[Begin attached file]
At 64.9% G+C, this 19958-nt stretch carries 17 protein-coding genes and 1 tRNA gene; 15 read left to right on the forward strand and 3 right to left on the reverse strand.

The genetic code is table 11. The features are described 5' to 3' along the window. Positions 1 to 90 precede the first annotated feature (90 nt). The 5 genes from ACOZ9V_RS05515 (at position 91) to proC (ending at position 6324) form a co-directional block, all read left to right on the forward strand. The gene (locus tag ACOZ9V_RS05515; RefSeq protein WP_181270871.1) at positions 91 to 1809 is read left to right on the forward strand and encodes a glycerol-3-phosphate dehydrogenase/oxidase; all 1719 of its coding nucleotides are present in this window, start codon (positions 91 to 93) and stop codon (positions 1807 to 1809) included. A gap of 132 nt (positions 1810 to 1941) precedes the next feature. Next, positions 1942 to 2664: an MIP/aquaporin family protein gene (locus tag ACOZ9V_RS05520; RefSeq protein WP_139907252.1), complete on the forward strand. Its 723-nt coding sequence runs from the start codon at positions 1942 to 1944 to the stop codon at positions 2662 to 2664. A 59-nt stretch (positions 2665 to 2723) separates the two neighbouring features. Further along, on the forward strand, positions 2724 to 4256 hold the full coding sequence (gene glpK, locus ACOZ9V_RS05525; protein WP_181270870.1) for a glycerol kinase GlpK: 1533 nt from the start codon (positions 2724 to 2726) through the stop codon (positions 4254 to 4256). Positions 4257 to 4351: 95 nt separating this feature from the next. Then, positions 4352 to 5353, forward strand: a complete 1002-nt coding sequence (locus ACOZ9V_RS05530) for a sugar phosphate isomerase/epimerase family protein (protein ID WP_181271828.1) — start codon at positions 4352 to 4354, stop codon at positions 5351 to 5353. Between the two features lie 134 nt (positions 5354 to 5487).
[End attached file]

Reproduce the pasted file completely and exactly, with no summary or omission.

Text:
At 64.9% G+C, this 19958-nt stretch carries 17 protein-coding genes and 1 tRNA gene; 15 read left to right on the forward strand and 3 right to left on the reverse strand.

The genetic code is table 11. The features are described 5' to 3' along the window. Positions 1 to 90 precede the first annotated feature (90 nt). The 5 genes from ACOZ9V_RS05515 (at position 91) to proC (ending at position 6324) form a co-directional block, all read left to right on the forward strand. The gene (locus tag ACOZ9V_RS05515; RefSeq protein WP_181270871.1) at positions 91 to 1809 is read left to right on the forward strand and encodes a glycerol-3-phosphate dehydrogenase/oxidase; all 1719 of its coding nucleotides are present in this window, start codon (positions 91 to 93) and stop codon (positions 1807 to 1809) included. A gap of 132 nt (positions 1810 to 1941) precedes the next feature. Next, positions 1942 to 2664: an MIP/aquaporin family protein gene (locus tag ACOZ9V_RS05520; RefSeq protein WP_139907252.1), complete on the forward strand. Its 723-nt coding sequence runs from the start codon at positions 1942 to 1944 to the stop codon at positions 2662 to 2664. A 59-nt stretch (positions 2665 to 2723) separates the two neighbouring features. Further along, on the forward strand, positions 2724 to 4256 hold the full coding sequence (gene glpK, locus ACOZ9V_RS05525; protein WP_181270870.1) for a glycerol kinase GlpK: 1533 nt from the start codon (positions 2724 to 2726) through the stop codon (positions 4254 to 4256). Positions 4257 to 4351: 95 nt separating this feature from the next. Then, positions 4352 to 5353, forward strand: a complete 1002-nt coding sequence (locus ACOZ9V_RS05530) for a sugar phosphate isomerase/epimerase family protein (protein ID WP_181271828.1) — start codon at positions 4352 to 4354, stop codon at positions 5351 to 5353. Between the two features lie 134 nt (positions 5354 to 5487).